Mortality and Resource Use: CKD versus Nonmetastatic Cancer

Chronic kidney disease (CKD) is associated with poor outcomes and high burden of healthcare resources. It has been challenging to communicate the importance of preventing and managing CKD to decision-makers, in part because the clinical outcomes from advanced kidney disease are not well understood, according to Marcello Tonelli, MD, SM, MSC, and colleagues. Conversely, decision-makers and the general public are aware of the risks of mortality and disability associated with cancer, particularly the most common solid malignant tumors.

Dr. Tonelli et al. conducted a cohort study designed to compare clinical consequences of incident severe CKD and the first diagnosis with a solid malignant tumor, focusing on the 10 leading causes of cancer in men and women in Canada. Results were reported online in JAMA Network Open [doi:10.1001/jamanetworkopen.2021.44713].

The study cohort included individuals ≥19 years of age with severe CKD or certain types of cancer between 2004 and 2015 in Alberta, Canada. Data analysis was performed in November 2021. Participants were categorized as having severe CKD (defined as estimated glomerular filtration rate <30 mL/min/1.73 m2 or nephrotic albuminuria without dialysis or kidney transplant) or nonmetastatic or metastatic cancer (defined by a diagnosis of lung, breast, colorectal, prostate, bladder, thyroid, kidney or renal pelvis, uterus, pancreas, or oral cancer).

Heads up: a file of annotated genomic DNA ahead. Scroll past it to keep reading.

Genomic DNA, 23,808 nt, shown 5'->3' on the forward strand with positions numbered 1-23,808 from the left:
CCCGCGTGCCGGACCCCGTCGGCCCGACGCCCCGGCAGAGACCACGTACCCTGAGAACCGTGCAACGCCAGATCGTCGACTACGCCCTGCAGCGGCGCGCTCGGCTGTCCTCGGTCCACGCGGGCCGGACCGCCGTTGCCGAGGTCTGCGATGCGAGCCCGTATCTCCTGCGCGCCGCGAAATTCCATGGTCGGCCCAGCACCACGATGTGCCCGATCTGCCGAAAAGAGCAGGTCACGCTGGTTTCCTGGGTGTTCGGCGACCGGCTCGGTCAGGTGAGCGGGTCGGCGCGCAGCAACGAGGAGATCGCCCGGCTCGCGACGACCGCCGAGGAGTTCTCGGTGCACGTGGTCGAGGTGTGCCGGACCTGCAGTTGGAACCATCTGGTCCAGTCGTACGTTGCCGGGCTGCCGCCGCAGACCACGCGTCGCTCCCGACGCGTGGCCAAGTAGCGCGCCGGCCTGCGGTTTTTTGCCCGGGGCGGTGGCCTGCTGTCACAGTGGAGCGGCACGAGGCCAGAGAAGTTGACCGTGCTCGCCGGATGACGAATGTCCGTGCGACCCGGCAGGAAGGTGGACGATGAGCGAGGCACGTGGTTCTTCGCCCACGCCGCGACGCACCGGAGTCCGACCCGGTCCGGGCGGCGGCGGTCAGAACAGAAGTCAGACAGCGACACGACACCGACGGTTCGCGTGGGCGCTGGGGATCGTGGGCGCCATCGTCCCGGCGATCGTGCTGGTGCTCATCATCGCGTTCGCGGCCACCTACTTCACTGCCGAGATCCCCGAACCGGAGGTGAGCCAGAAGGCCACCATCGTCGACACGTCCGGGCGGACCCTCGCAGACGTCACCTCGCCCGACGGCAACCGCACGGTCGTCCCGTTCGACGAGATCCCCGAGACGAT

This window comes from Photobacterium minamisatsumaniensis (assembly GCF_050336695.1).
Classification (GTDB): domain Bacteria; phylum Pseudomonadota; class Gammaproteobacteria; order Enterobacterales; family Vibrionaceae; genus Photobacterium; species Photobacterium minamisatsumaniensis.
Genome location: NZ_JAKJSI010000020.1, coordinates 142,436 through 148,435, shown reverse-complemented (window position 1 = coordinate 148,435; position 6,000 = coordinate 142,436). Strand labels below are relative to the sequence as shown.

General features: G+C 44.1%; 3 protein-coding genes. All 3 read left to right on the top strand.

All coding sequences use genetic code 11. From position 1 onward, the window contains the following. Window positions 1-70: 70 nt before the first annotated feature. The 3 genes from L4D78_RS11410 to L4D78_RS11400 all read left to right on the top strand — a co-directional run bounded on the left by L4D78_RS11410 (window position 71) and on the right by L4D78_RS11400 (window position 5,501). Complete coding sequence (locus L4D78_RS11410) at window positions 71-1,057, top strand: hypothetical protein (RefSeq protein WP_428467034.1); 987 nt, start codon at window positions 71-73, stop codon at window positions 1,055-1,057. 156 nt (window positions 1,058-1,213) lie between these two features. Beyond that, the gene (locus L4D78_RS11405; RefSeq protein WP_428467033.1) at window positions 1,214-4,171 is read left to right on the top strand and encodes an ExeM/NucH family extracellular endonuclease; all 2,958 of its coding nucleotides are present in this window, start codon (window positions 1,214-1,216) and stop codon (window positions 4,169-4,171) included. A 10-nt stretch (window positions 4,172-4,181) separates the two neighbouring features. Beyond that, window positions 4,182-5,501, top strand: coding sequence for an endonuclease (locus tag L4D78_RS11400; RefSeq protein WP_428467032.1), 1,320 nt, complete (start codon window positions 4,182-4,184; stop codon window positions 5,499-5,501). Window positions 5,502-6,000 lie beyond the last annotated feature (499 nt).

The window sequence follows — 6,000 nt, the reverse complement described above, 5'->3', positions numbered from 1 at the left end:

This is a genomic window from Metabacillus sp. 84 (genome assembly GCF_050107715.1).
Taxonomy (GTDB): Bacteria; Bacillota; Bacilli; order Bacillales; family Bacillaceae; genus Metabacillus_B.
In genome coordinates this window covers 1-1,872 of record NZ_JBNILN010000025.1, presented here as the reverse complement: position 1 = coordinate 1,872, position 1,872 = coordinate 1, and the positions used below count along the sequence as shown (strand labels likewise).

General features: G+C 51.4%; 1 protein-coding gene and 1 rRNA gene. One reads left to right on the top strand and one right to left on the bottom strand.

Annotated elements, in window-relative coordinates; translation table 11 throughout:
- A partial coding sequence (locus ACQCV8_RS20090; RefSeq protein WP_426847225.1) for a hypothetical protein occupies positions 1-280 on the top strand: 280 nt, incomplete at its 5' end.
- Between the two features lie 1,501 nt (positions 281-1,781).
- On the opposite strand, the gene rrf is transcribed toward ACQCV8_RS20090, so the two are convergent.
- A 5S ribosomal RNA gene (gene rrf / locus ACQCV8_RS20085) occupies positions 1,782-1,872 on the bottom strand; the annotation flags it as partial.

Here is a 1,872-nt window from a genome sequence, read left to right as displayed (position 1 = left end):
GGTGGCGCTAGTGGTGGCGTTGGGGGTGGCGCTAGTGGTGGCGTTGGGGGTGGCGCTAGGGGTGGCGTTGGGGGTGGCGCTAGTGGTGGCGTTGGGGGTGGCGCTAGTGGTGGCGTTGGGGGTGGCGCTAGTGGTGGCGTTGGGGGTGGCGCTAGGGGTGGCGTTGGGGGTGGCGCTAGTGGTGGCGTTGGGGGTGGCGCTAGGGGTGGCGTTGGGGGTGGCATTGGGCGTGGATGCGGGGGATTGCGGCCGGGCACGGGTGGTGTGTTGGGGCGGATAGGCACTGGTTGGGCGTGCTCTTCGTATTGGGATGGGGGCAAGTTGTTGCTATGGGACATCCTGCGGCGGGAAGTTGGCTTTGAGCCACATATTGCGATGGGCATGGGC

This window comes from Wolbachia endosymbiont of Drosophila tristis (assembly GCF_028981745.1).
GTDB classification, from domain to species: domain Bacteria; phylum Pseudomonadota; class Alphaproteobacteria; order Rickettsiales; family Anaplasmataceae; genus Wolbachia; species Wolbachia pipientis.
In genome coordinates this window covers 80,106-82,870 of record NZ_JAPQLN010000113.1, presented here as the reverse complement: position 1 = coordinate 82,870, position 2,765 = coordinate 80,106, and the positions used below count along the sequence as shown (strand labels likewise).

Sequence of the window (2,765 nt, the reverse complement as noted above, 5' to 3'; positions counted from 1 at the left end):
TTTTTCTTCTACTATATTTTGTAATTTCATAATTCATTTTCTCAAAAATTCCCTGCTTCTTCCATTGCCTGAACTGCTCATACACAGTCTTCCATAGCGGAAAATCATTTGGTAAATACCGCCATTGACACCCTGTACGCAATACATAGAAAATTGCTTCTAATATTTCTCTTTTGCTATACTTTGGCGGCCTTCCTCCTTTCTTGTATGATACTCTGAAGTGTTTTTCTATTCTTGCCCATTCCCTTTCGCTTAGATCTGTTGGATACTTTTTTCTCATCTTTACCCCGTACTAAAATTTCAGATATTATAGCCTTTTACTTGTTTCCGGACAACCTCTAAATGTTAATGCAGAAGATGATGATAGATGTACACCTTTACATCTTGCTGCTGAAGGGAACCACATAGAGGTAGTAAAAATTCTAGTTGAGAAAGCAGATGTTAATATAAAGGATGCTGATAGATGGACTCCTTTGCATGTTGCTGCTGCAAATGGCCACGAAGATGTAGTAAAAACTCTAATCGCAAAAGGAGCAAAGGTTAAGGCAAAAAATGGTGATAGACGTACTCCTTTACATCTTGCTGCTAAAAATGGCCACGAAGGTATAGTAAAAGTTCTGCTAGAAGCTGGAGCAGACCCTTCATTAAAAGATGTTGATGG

The outcomes of interest were all-cause mortality, number of hospitalizations, total number of hospital days, and placement into long-term care, calculated after diagnosis.

The total cohort included 200,494 individuals; 52.2% (n=104,559) were women, and median age was 66.8 years. The cohort was divided into three groups: severe CKD (n=51,159), nonmetastatic cancer (n=115,504), and metastatic cancer (n=33,831). Median ages were 76.5 years in the CKD group, 63.7 years in the nonmetastatic cancer group, and 65.8 years in the metastatic group. In the CKD group, 56.5% were women; in the nonmetastatic cancer group, 49.6% were women, and in the metastatic group, 54.2% were women.

In the group with nonmetastatic cancer, the most common cancers were prostate (21%) and breast (20%), followed by colorectal, lung, and bladder cancer. In the group with metastatic cancer, lung cancer was the most common (30%).